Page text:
Gully Boy Music Review

Ranveer Singh makes a solid mark as a rapper in “Gully Boy” and proves that he has got into the skin of his character as well as his soul. (photo provided)

Gully Boy (Zee Music Company)

Music: Divine, Naezy, Spitfire (Nitin Mishra), Rishi Rich, Raghu Dixit, Karsh Kale, Midival Punditz, Vivieck Rajagopalan, Dub Sharma, Sez On The Beat, Jasleen Royal, Ankur Tewari, Mikey McCleary, Kaam Bhaari, Ace, Ishq Bector, Prem & Hardeep, Chandrashekhar Suraj AKA Major C

Lyrics: Javed Akhtar, Divine, Dub Sharma, Kaam Bhaari, Spitfire (Nitin Mishra), MC Todfod, 100 RH, Maharya, Noxious D & MC Mawali, Aditya Sharma, Gaurav Raina, Tapan Raj, Karsh Kale, Kaam Bhaari, Ankur Tewari, Ace, Bhindar Kanpuri, Desi Ma & Arjun Blitz

So it’s come to this: after multiple composers, we now have multiple composers and lyricists WITHIN one song. But then, Hip-Hop and Rap are like that, as so many people can contribute, extempore, even until the last minute.

To the credit of this album (19 tracks, including a poem part and a Beatbox version of one), we have decent lyrics for the most, in fact, more than decent, in so many cases.

“Jingostan” and “Jingostan Beatbox,” does the very thing (jingoism) it claims to take barbs at. The lyrics here (Dub Sharma, also the composer and singer) are clever and seem calculated more than anything else. It begins with the catchphrase, “Do haazar atthra hai, desh ko khatra hai (It’s 2018, and there is danger to our country).”

There are also incisive social and political statements in “Azadi” (Divine & Dub Sharma), “Sher Aaya Sher” (sung and written by Divine and composed by Chandrashekhar Suraj AKA Major C – this name might mean one, two, three or four names!) Javed Akhtar and Divine come up with a stunning line for the have-nots – “Meri Lori Mat Rona Mat Rona (The lullaby my mother sang was ‘Don’t cry, Don’t cry).”

Javed Akhtar’s poetry “Ek Hee Raasta” is a poignant look at people who are not allowed to follow their own dreams by their own, while the lyrics in “Asli Hip-Hop” (Spitfire) and “Gully Mein” (Divine & Naezy) are also of high order. As for the anthem, “Apna Time Aayega” (Divine & Dub Sharma) there is a killer line – “Tu Nanga Hi To Aaya Tha Kya Ghanta Leke Jaayega (You came into this world naked. How will you possibly go taking anything with you)” that shows why this song has overall become the new anthem of the season.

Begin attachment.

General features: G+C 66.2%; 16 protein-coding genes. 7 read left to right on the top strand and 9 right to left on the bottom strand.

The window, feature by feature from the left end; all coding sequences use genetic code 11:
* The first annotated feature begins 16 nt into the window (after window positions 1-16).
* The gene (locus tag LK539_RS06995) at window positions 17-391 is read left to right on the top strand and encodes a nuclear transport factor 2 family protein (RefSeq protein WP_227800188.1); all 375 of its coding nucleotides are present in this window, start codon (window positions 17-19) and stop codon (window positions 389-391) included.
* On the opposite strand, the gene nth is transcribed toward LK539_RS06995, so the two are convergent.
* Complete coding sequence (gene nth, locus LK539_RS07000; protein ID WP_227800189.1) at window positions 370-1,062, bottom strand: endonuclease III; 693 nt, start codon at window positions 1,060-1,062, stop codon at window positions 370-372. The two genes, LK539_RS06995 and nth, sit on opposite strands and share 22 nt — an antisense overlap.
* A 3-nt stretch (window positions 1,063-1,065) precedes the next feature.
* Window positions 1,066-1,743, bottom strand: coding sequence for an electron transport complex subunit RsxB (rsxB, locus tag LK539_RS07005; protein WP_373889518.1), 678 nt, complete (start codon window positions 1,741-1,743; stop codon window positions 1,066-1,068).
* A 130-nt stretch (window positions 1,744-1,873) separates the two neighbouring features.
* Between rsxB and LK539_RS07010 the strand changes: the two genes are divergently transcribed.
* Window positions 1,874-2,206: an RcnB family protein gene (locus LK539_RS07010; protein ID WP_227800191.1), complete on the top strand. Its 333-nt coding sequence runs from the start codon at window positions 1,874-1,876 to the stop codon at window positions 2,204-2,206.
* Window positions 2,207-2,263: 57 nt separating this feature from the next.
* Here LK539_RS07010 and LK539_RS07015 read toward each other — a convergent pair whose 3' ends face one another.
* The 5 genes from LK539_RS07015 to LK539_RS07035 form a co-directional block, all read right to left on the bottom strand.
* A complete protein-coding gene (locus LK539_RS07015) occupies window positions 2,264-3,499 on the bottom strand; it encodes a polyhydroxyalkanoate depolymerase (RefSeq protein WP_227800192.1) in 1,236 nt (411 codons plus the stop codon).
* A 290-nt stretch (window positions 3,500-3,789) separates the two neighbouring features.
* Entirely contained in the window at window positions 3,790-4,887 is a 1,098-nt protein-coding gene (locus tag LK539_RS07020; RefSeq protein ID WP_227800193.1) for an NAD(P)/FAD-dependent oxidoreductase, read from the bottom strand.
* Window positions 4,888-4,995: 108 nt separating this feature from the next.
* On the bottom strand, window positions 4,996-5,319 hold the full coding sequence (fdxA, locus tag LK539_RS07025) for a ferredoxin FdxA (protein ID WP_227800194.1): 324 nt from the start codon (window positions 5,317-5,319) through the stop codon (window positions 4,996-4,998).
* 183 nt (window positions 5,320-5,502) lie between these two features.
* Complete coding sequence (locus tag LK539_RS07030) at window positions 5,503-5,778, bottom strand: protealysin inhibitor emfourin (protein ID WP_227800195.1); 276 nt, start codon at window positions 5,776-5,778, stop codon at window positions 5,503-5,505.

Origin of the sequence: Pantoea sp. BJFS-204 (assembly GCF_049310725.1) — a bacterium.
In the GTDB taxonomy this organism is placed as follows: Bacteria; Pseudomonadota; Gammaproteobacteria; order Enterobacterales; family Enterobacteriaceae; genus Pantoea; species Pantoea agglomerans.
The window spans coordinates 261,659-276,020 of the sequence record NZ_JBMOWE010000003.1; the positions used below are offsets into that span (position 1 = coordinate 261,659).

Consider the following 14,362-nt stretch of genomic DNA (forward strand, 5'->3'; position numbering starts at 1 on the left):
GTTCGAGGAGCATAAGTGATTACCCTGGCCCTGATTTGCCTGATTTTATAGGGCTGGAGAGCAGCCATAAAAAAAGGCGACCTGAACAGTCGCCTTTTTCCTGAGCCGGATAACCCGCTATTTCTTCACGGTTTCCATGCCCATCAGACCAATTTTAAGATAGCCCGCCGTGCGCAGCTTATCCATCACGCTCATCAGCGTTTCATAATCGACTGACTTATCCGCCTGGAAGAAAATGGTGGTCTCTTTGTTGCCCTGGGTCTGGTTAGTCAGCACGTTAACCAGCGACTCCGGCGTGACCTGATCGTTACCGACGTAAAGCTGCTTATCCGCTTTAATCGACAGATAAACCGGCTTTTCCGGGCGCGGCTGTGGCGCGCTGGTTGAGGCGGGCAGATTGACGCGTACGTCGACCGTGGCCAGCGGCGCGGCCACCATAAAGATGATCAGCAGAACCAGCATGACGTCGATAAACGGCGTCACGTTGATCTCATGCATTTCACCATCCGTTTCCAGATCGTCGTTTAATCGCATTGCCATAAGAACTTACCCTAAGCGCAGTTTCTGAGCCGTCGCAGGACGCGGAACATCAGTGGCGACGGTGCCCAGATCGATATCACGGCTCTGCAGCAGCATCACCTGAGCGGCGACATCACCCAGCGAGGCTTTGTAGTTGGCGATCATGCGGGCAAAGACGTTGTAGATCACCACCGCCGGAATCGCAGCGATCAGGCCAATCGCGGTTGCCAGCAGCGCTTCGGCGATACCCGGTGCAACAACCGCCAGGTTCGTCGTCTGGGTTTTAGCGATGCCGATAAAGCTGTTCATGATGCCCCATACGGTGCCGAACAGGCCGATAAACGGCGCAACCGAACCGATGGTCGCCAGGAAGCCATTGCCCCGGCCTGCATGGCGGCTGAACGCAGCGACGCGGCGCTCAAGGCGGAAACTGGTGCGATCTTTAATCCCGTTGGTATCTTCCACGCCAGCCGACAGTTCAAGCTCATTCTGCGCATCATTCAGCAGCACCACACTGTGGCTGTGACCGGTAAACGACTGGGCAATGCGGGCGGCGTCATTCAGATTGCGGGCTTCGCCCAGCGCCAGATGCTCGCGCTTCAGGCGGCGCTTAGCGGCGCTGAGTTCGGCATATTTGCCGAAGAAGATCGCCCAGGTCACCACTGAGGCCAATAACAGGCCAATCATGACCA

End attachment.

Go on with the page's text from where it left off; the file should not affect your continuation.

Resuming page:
“The Train Song,” “India 91” (with its mix of Marathi words and a South Indian feel), the sensitive “Doori” and “Jeene Mein Aaye Mazaa” (with its retro Western feel) are also nice to hear. Ranveer Singh makes a solid mark as a rapper in his five songs and two poems and proves that he has got into the skin of his character as well as his soul.

A super-interesting trivia: a guy called Kaam Bhaari writes, co-composes and sing a song called “Kaam Bhaari (Tough job)” – this must be the first-ever time in Hindi cinema where a song has the same ‘mukhda’ as its writer, composer and singer’s name!

This is a refreshing and unique album that is a first of its kind. Never have multiple composers and lyricists (as we said, even in a single track) been so palatable and effective. And unlike the “Dev.D” album a decade ago with 18 songs that made it sound like an assorted radio program, this one’s so cohesive and perfect for the film you salute its free spirit, the philosophical abandon within the protests, and the subliminal angst!

A great effort, and without doubt, the best soundtrack to come out of Excel after “Dil Chahta Hai,” this soundtrack proves that if the perfect original music is done for any film, it lifts the movie to the next level. Will the re-creation addicts listen?

Rating: 4/5

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